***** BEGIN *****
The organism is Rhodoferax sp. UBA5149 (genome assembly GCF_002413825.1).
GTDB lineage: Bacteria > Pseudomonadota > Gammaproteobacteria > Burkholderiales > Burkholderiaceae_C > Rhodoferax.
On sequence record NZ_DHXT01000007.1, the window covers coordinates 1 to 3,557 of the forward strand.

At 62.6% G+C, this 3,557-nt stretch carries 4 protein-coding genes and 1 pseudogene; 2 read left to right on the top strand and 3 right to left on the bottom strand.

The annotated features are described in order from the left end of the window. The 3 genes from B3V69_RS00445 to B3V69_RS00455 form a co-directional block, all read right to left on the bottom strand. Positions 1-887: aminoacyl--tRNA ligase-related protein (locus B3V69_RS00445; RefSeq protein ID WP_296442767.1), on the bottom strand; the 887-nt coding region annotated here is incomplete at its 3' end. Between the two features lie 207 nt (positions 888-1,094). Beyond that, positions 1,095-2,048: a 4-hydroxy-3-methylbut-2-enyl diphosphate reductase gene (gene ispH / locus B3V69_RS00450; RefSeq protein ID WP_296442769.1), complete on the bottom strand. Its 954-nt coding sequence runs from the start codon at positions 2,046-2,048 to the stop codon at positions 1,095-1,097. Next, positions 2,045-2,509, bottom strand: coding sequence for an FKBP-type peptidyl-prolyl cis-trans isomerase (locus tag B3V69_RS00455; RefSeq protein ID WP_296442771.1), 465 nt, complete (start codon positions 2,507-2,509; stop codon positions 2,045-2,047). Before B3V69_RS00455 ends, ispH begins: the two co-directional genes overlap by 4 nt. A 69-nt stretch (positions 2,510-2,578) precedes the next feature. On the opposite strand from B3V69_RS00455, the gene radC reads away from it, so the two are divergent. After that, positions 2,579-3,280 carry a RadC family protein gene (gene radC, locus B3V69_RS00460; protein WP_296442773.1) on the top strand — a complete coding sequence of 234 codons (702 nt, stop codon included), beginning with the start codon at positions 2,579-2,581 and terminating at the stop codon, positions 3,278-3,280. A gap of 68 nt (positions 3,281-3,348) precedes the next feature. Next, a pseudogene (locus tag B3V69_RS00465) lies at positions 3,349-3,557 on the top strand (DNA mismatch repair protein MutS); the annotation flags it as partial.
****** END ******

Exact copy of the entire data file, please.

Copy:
The organism is Rhodoferax sp. UBA5149 (genome assembly GCF_002413825.1).
GTDB lineage: Bacteria > Pseudomonadota > Gammaproteobacteria > Burkholderiales > Burkholderiaceae_C > Rhodoferax.
On sequence record NZ_DHXT01000007.1, the window covers coordinates 1 to 3,557 of the forward strand.

At 62.6% G+C, this 3,557-nt stretch carries 4 protein-coding genes and 1 pseudogene; 2 read left to right on the top strand and 3 right to left on the bottom strand.

The annotated features are described in order from the left end of the window. The 3 genes from B3V69_RS00445 to B3V69_RS00455 form a co-directional block, all read right to left on the bottom strand. Positions 1-887: aminoacyl--tRNA ligase-related protein (locus B3V69_RS00445; RefSeq protein ID WP_296442767.1), on the bottom strand; the 887-nt coding region annotated here is incomplete at its 3' end. Between the two features lie 207 nt (positions 888-1,094). Beyond that, positions 1,095-2,048: a 4-hydroxy-3-methylbut-2-enyl diphosphate reductase gene (gene ispH / locus B3V69_RS00450; RefSeq protein ID WP_296442769.1), complete on the bottom strand. Its 954-nt coding sequence runs from the start codon at positions 2,046-2,048 to the stop codon at positions 1,095-1,097. Next, positions 2,045-2,509, bottom strand: coding sequence for an FKBP-type peptidyl-prolyl cis-trans isomerase (locus tag B3V69_RS00455; RefSeq protein ID WP_296442771.1), 465 nt, complete (start codon positions 2,507-2,509; stop codon positions 2,045-2,047). Before B3V69_RS00455 ends, ispH begins: the two co-directional genes overlap by 4 nt. A 69-nt stretch (positions 2,510-2,578) precedes the next feature. On the opposite strand from B3V69_RS00455, the gene radC reads away from it, so the two are divergent. After that, positions 2,579-3,280 carry a RadC family protein gene (gene radC, locus B3V69_RS00460; protein WP_296442773.1) on the top strand — a complete coding sequence of 234 codons (702 nt, stop codon included), beginning with the start codon at positions 2,579-2,581 and terminating at the stop codon, positions 3,278-3,280. A gap of 68 nt (positions 3,281-3,348) precedes the next feature. Next, a pseudogene (locus tag B3V69_RS00465) lies at positions 3,349-3,557 on the top strand (DNA mismatch repair protein MutS); the annotation flags it as partial.